In 2016, New York and Massachusetts enacted laws banningemployers operating within their states from compelling job seekersto disclose their salary history. Since then, dozens of citiesand states have enacted similar legislation. Now, corporations suchas Amazon, Bank of America and Wells Fargo, to name a few, arefollowing those laws to the letter across their organizations,regardless of jurisdiction, and forbidding their HR teams andoutside recruiters from requesting compensation history.

Proponents of the legislation say that withholding informationon past or current wages forces employers to judge the value of thejob rather than the individual applicants. This makes sense, on onelevel. On the other hand, it undermines the ability to respond tomarket changes based on employment trends—a competitive hiringenvironment would cause companies to increase their offers, whereasoverall compensation levels would decline in a deterioratingmarket.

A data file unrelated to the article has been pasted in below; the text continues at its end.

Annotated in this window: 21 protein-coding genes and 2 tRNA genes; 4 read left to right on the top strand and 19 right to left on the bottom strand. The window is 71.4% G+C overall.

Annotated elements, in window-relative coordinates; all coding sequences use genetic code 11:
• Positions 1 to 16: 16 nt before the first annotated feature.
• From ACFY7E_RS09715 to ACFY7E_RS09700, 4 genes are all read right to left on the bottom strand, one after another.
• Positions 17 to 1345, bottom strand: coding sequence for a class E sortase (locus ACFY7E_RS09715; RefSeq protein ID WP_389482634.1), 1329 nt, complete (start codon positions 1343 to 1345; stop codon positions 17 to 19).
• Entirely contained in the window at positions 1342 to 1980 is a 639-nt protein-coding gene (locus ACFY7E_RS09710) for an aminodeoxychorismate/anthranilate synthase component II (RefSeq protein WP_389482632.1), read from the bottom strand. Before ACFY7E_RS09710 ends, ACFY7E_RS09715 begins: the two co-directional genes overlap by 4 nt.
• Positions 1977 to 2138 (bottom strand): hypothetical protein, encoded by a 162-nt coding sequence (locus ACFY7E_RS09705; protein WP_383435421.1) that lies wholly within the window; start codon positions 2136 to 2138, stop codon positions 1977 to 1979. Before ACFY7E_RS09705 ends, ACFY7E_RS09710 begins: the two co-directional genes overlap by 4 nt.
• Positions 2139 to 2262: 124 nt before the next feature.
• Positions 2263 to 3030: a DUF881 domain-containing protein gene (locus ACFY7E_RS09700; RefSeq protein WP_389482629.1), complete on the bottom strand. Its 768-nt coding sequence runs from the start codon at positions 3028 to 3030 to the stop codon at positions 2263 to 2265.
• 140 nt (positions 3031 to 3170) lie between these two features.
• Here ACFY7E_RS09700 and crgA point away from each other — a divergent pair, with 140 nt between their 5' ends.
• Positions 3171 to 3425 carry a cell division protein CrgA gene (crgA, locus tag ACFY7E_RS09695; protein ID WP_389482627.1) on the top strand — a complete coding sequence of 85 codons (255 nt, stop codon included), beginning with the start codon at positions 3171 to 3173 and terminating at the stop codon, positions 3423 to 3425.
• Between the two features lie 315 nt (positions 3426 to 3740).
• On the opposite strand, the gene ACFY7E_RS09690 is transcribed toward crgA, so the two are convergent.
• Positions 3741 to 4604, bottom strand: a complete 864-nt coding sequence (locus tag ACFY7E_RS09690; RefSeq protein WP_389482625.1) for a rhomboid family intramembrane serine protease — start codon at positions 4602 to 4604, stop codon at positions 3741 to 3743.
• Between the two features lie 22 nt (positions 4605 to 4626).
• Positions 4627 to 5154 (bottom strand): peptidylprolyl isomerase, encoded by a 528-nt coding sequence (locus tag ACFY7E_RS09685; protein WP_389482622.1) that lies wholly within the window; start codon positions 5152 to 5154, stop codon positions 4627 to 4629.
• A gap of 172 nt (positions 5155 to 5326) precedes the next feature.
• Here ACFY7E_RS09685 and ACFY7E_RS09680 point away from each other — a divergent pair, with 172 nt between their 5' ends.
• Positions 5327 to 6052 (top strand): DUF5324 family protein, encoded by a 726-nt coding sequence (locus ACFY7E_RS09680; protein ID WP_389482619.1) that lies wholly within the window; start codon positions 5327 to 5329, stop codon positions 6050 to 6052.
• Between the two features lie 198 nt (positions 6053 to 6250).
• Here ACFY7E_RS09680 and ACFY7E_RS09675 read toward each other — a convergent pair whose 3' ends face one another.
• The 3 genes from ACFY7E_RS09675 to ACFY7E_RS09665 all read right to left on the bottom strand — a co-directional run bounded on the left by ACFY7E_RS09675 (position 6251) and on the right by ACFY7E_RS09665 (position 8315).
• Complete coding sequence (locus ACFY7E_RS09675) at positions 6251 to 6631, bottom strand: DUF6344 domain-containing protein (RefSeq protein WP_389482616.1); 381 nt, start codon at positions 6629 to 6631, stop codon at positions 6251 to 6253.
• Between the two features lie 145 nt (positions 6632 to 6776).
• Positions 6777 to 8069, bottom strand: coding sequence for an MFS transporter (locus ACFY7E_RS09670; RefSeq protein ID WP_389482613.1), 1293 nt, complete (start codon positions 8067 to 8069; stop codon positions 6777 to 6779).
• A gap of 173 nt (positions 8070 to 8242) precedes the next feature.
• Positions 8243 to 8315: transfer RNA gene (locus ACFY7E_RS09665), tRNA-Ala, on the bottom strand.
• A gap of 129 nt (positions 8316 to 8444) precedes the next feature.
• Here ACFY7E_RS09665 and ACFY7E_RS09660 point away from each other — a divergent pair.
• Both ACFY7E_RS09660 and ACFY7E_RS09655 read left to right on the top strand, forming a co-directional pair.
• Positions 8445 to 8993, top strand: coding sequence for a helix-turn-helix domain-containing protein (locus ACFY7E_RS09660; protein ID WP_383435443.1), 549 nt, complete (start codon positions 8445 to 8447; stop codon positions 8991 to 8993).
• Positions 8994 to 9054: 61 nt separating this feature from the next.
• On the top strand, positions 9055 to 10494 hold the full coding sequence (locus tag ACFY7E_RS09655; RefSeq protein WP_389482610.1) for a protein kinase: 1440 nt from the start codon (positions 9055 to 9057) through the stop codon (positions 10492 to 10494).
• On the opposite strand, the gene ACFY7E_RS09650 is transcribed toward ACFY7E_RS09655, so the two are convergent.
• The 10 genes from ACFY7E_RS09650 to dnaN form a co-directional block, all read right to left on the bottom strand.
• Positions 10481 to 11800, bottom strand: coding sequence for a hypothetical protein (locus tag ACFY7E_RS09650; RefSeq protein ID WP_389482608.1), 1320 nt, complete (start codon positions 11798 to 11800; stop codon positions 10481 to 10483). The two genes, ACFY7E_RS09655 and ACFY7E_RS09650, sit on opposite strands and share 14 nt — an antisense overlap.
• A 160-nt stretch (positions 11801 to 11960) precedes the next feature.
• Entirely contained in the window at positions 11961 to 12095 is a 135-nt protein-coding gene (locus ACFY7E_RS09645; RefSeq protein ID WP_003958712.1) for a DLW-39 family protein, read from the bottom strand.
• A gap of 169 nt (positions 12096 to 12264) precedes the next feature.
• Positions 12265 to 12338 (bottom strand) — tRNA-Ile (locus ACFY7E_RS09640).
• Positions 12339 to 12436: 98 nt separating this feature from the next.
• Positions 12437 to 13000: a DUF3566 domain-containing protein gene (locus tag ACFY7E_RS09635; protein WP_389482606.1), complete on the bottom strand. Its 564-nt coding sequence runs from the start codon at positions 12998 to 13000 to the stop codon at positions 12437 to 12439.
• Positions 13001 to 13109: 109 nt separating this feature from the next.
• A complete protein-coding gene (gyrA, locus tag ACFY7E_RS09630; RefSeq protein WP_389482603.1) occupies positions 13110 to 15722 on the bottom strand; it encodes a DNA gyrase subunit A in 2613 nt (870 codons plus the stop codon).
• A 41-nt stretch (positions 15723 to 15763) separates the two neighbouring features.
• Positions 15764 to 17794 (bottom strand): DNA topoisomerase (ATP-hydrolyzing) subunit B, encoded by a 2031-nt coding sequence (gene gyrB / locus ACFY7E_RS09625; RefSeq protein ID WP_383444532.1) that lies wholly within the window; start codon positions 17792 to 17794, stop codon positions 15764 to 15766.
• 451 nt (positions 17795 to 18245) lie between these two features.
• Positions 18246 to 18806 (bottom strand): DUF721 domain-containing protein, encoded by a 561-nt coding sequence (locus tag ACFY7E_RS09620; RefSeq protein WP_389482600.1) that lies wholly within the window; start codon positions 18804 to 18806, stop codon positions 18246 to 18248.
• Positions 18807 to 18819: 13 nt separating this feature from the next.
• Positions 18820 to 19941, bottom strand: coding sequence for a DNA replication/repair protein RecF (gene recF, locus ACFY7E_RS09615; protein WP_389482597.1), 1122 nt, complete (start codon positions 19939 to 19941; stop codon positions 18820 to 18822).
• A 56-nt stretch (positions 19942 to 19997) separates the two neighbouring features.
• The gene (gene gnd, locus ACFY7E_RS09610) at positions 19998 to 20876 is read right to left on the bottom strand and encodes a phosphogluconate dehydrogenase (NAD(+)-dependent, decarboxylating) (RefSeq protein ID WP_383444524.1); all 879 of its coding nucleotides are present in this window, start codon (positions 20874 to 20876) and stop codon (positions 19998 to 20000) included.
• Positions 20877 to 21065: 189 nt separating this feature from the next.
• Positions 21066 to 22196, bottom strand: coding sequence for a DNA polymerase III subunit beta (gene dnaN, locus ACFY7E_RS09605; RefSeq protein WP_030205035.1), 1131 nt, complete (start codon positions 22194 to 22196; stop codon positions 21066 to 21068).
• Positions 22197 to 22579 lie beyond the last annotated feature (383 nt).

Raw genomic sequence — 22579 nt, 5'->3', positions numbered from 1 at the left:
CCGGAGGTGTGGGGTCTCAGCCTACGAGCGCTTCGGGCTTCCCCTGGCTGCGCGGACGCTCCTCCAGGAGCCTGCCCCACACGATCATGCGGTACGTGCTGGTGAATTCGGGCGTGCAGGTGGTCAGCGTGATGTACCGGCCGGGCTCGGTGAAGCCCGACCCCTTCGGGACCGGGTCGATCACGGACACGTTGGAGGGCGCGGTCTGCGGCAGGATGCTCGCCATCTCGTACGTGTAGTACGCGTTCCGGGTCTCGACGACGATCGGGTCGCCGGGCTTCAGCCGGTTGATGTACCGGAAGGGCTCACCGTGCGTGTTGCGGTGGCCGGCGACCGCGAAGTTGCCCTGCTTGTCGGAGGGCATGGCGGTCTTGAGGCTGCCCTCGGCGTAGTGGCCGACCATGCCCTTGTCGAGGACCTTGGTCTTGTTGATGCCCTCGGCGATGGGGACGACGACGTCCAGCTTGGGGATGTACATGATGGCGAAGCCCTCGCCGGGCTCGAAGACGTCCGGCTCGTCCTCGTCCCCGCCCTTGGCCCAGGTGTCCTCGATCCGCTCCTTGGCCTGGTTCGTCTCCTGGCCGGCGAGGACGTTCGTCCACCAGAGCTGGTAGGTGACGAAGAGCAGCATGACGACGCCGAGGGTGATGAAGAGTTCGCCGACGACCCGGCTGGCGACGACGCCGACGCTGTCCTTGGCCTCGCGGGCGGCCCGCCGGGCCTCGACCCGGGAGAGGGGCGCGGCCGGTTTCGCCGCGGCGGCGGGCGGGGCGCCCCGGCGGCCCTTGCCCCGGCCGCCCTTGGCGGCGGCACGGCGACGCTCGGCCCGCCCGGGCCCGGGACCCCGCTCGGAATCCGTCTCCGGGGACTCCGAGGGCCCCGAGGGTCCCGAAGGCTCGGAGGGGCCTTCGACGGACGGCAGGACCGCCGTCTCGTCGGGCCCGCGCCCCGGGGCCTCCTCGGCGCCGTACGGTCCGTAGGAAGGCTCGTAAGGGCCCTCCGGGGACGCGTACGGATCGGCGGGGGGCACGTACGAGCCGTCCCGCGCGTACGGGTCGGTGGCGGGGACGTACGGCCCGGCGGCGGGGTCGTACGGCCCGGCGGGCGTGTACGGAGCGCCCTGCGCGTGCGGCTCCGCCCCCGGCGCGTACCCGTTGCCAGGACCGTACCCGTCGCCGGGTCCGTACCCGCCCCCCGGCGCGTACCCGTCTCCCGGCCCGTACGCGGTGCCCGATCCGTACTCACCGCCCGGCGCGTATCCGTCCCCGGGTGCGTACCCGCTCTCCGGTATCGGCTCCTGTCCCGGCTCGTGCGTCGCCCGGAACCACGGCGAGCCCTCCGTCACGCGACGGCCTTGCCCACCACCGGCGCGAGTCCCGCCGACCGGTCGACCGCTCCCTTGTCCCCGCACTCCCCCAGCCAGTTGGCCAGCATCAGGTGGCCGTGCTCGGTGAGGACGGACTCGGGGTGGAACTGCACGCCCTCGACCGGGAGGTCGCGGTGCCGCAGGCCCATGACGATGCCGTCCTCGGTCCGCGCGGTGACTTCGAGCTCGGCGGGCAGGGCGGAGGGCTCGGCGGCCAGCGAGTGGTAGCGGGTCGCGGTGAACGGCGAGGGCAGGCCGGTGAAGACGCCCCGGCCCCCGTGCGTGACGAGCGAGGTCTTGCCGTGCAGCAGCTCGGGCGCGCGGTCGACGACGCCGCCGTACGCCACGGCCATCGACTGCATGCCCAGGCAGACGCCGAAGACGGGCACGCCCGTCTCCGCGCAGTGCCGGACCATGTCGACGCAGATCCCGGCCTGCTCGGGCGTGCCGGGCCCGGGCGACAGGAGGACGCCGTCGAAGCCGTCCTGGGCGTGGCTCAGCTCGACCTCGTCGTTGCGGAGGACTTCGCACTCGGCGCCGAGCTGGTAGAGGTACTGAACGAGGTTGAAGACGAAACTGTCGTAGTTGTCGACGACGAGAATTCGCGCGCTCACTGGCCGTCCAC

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Anthony J. LoPinto

Tony LoPinto is the Global Sector Leader of Korn Ferry’s Real Estate Practice and founder of SelectLeaders. For the past 18 years LoPinto has been serving his clients with deep knowledge and perspective on talent needs and organizational challenges to public and private companies – knowledge gained from a 25-year career in real estate. Prior to his current position, he founded and served as chief executive officer of a boutique real estate executive search firm, where he oversaw offices in New York, Chicago, Washington, DC, San Francisco and Los Angeles. He has successfully led several high profile search engagements for chief executive officers, directors and a wide-range of executive level positions across all industries and sectors. He earned a Bachelor of Arts degree in European history from Loyola University in Chicago.